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To RAID-0 or Not To RAID-0

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  • NAS / RAID
  • Storage
Last response: in Storage
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March 12, 2012 10:47:37 AM

was thinking about going down the RAID road with my rig and was wondering what people think is best RAID-0 or RAID 0+1(This is what i was thinking)
or is there a better option
advice would be well recived befor i go spend £150 on 3 more new drives to make the 4 needed for 0+1
and could some one tell me how RAID 0+1 and RAID 1+0/10 differ please.

More about : raid raid

a b G Storage
March 12, 2012 11:15:47 AM

Raid levels described in detail here, http://en.wikipedia.org/wiki/RAID

You need to post the explanation for what you are trying to accomplish before you can really get any advice. Do you need read speed, write speed, redundancy etc.
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March 12, 2012 11:24:50 AM

my way of thinking is that i want to increase overall driver proformance and lower the risk of data loss hence the 0+1 but RAID is just not my thing so i might have this all wrong
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March 12, 2012 11:33:02 AM


or as a new plan what about using RAID-0 on the main sytem drive
and setting up a second RAID-1 drive set for data strorage

would this give me the best proformance on the system drive and Redundancy on the stored data drive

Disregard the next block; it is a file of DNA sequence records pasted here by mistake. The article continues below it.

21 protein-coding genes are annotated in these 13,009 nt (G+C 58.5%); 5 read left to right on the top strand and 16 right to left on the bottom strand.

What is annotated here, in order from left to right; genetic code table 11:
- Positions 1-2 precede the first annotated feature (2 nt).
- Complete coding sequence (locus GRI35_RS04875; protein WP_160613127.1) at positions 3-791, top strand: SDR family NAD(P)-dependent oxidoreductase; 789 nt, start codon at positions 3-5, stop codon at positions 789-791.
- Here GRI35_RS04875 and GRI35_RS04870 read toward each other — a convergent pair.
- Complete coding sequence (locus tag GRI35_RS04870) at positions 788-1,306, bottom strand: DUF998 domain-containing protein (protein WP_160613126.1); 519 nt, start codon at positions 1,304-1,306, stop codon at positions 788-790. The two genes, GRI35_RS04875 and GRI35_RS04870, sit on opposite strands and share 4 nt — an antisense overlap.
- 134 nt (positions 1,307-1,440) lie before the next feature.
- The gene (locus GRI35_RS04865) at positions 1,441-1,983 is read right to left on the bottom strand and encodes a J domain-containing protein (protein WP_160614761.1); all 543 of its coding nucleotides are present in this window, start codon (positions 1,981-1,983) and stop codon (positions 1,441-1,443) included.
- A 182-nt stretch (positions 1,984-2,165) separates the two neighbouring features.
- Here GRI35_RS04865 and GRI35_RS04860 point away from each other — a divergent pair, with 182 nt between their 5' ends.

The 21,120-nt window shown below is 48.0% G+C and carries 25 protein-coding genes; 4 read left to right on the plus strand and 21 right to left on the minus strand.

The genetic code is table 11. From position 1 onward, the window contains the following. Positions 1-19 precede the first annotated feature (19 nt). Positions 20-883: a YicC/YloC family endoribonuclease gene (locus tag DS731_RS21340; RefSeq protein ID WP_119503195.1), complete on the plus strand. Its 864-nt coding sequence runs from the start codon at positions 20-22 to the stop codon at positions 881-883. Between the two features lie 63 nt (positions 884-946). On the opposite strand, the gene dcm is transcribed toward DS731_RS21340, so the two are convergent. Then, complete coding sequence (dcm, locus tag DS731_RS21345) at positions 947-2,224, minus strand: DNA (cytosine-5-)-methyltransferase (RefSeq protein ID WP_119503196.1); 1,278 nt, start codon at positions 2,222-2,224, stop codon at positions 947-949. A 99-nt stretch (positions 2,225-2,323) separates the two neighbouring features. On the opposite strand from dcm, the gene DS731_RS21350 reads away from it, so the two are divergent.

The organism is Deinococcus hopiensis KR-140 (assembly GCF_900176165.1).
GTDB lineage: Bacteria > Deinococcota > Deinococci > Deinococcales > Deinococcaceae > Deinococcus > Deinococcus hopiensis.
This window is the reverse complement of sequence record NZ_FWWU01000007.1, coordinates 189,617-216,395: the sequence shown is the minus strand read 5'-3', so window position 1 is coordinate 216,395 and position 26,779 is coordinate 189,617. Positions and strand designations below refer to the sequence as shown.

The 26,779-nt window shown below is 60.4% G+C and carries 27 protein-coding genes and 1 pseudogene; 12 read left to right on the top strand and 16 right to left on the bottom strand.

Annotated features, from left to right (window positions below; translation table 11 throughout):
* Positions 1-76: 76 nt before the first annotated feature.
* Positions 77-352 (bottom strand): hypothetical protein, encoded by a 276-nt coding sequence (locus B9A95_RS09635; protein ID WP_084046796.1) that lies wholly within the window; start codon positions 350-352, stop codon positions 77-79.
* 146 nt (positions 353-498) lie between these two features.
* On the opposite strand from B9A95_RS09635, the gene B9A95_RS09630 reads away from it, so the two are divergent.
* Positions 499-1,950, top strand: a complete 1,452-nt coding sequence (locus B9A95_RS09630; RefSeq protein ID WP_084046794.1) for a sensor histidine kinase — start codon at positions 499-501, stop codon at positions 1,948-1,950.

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March 12, 2012 11:42:13 AM

Raid 0 is for if all you care about is maximum speed at the cost of data security. RAID 1 and 0+1 have the same problem in there's no way to check which copy is correct if one of them gets corrupted. Ideally for speed and data security what suits most people best is RAID 5. Faster read speeds, the ability to check parity and redundancy with less relative space loss compared to RAID 1, but at the cost of higher I/O and potentially slower write because of setting up parity.
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March 12, 2012 11:54:24 AM

ok then so can i have 2 raid setup on the same system at the same time

system drive runing applications and games RAID-0 (at high chance of a problem and a shorter drive life i am guessing)
and
a storage drive for long term data storage on RAID-5

taking me to needing 5 drives inall

do the 2 say 500GB drives in RAID-0 give 1TB or does it reduse like raid-5

sorry to be a bit clueless as i said this is not my thing till this morning could have told you what RAID-5 did but that was about it



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March 12, 2012 12:14:27 PM

Another option is go down RAID 0 with the two drives, use this as both main and storage for all your needs. Then slot in a third drive, either internally or externally to use as a simple backup drive, and having the 2 copies of your data this way. Its not automatic redundancy, but it's simple and maybe will do the job ?
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Best solution

a c 128 G Storage